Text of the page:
&ithout the specific consent fro" the client ;o&ever, there are four conditions &hen client
per"ission is not re.uired:
A Obligations related to technical standards3 ie, &hen +ule '7' or +ule '7- re.uires the
disclosure
A *n response to a valid subpoena or su""ons and co"pliance &ith la&s and regulations
A A peer revie& is being conducted under A*#1A, state #1A 4ociety, or 4tate !oard of
Accountancy authoriHation
A ,he #1A is initiating or responding to an in.uiry fro" a recogniHed investigative body or the
professional ethics division
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#opyright 6 '718 1earson Education
'1) ,he follo&ing situations involve a possible violation of the A*#1A5s Code of Professional
Conduct )or each situation, 91) deter"ine the applicable rule fro" the Code, 9') decide &hether
or not the Code has been violated, and 9-) briefly e$plain ho& the situation violates 9or does not
violate) the Code
a *n '71-, )ree"an and Johnson, both #1As, decided to for" a #1A practice *n '715, )ree"an
and Johnson approached !ill %elaney, a physician and "edical e$pert, and as/ed hi" to assist
the" &ith their gro&ing "edical consulting practice %elaney agreed, but only after he &as
given an o&nership interest in the fir" %elaney does not intend to .uit his private "edical
practice
+ule: (((((((( Niolation2 <es :o
E$planation:
b !rian %e1alie has a successful dentistry practice in #harleston !rian has reco""ended one
of his patients to Fatie 0alton, #1A ,o sho& gratitude for the referral, Fatie has agreed to pay
!rian a to/en gift of K57 Fatie discloses the pay"ent arrange"ent to her ne& clients
+ule: (((((((( Niolation2 <es :o
E$planation:
c ,he accounting fir" of !ayer M 1eng, #1As, is negotiating a fee &ith a ne& audit client ,hey
agree the client &ill pay K57,777 if !ayer M 1eng issues a clean, un.ualified opinion, K87,777 if
a .ualified opinion is issued, and only K'7,777 if an adverse opinion is issued
+ule: (((((((( Niolation2 <es :o
E$planation:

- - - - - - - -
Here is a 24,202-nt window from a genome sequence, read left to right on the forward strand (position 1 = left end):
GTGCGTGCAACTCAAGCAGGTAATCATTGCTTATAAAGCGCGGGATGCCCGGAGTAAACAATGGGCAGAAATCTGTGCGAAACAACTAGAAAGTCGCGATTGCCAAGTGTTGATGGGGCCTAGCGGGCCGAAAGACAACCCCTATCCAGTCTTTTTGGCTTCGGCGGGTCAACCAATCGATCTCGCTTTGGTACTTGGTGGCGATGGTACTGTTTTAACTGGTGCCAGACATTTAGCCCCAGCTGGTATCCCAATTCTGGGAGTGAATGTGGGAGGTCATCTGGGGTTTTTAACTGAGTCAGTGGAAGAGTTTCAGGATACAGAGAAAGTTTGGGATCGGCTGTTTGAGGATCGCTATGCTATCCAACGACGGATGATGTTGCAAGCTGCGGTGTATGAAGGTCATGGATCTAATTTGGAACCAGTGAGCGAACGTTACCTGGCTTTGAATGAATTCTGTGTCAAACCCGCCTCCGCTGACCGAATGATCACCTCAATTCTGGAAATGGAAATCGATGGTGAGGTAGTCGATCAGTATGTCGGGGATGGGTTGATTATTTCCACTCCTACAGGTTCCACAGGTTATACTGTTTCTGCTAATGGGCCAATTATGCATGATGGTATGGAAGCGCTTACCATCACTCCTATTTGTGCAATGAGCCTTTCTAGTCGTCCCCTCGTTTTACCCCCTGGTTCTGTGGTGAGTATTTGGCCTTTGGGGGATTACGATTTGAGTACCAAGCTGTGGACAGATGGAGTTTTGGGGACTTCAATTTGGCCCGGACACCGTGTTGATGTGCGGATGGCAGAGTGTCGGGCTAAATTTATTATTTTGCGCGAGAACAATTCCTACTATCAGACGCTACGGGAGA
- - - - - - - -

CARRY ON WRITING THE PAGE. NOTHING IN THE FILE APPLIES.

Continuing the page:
d %on 4"ith, #1A, is a "e"ber of the engage"ent tea" that perfor"s the audit of 4ha&
#orporation %on5s five-year-old daughter, 1recious, received ten shares of 4ha& #orporation5s
co""on stoc/ for her fifth birthday ,he stoc/ &as a gift fro" 1recious5s grand"other
+ule: (((((((( Niolation2 <es :o
E$planation:
e Jennifer ;arris, #1A, is a partner in the #1A fir" that audits Alltech, *nc, a closely held
corporation Jennifer5s sister-in-la& is the chief financial officer at Alltech, *nc
+ule: (((((((( Niolation2 <es :o
E$planation:
Ans&er:
a Niolation of the rule on )or" of OrganiHation and :a"e 9+ule 575) :on-#1A o&nership of
fir"s is allo&able, ho&ever, non-#1A o&ners "ust actively provide services to the fir"5s clients
as their principal occupation
b :o violation of the #o""issions and +eferral )ees rule 9+ule 57-) A #1A "ay pay a referral
''
#opyright 6 '718 1earson Education
fee to a non-#1A as long as the pay"ent is disclosed to the client
c Niolation of the #ontingent )ees rule 9+ule -7') ,his is a contingent fee agree"ent and is
prohibited by +ule -7'
d Niolation of the *ndependence rule 9+ule 171) %on is a covered "e"ber for purposes of +ule
171 !ecause his daughter is a dependent, her o&nership interest in 4ha& is treated as a direct
financial interest of her father
e :o violation of the *ndependence rule 9+ule 171) According to the Code a close relative is
defined as a parent, sibling, or nondependent child ,hus, a sister-in-la& is not considered to be a
close relative
'-
#opyright 6 '718 1earson Education
'') ,he follo&ing situations involve a possible violation of the A*#1A5s Code of Professional
Conduct )or each situation, 91) deter"ine the applicable rule fro" the Code, 9') decide &hether